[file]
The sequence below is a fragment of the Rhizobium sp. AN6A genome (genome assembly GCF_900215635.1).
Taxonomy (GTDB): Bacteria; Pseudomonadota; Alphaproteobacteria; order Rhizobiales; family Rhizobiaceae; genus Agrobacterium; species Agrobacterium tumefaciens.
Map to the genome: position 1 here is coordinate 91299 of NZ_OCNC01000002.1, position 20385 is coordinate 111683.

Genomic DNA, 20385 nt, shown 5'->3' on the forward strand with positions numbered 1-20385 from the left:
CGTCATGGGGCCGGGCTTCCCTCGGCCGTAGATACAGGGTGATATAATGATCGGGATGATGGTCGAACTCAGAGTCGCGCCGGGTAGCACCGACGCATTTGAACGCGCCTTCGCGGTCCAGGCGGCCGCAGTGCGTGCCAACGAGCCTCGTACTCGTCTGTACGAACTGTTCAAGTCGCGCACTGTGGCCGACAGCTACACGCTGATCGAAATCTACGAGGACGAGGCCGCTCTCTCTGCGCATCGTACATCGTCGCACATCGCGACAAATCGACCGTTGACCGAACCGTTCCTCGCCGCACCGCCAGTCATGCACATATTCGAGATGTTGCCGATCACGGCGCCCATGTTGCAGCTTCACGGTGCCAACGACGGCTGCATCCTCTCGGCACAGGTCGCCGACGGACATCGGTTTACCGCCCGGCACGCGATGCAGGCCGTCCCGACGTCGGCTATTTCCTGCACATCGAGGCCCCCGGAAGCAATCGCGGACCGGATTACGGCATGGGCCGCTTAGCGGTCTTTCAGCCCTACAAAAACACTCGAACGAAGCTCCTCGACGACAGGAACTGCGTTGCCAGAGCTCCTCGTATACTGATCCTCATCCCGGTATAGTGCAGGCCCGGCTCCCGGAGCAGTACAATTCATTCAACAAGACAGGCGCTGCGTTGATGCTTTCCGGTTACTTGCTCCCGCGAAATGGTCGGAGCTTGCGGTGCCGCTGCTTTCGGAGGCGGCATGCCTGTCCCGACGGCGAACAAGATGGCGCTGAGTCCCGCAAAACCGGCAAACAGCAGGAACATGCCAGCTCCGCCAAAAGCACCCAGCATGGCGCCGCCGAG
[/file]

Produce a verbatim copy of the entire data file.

The sequence below is a fragment of the Rhizobium sp. AN6A genome (genome assembly GCF_900215635.1).
Taxonomy (GTDB): Bacteria; Pseudomonadota; Alphaproteobacteria; order Rhizobiales; family Rhizobiaceae; genus Agrobacterium; species Agrobacterium tumefaciens.
Map to the genome: position 1 here is coordinate 91299 of NZ_OCNC01000002.1, position 20385 is coordinate 111683.

Genomic DNA, 20385 nt, shown 5'->3' on the forward strand with positions numbered 1-20385 from the left:
CGTCATGGGGCCGGGCTTCCCTCGGCCGTAGATACAGGGTGATATAATGATCGGGATGATGGTCGAACTCAGAGTCGCGCCGGGTAGCACCGACGCATTTGAACGCGCCTTCGCGGTCCAGGCGGCCGCAGTGCGTGCCAACGAGCCTCGTACTCGTCTGTACGAACTGTTCAAGTCGCGCACTGTGGCCGACAGCTACACGCTGATCGAAATCTACGAGGACGAGGCCGCTCTCTCTGCGCATCGTACATCGTCGCACATCGCGACAAATCGACCGTTGACCGAACCGTTCCTCGCCGCACCGCCAGTCATGCACATATTCGAGATGTTGCCGATCACGGCGCCCATGTTGCAGCTTCACGGTGCCAACGACGGCTGCATCCTCTCGGCACAGGTCGCCGACGGACATCGGTTTACCGCCCGGCACGCGATGCAGGCCGTCCCGACGTCGGCTATTTCCTGCACATCGAGGCCCCCGGAAGCAATCGCGGACCGGATTACGGCATGGGCCGCTTAGCGGTCTTTCAGCCCTACAAAAACACTCGAACGAAGCTCCTCGACGACAGGAACTGCGTTGCCAGAGCTCCTCGTATACTGATCCTCATCCCGGTATAGTGCAGGCCCGGCTCCCGGAGCAGTACAATTCATTCAACAAGACAGGCGCTGCGTTGATGCTTTCCGGTTACTTGCTCCCGCGAAATGGTCGGAGCTTGCGGTGCCGCTGCTTTCGGAGGCGGCATGCCTGTCCCGACGGCGAACAAGATGGCGCTGAGTCCCGCAAAACCGGCAAACAGCAGGAACATGCCAGCTCCGCCAAAAGCACCCAGCATGGCGCCGCCGAG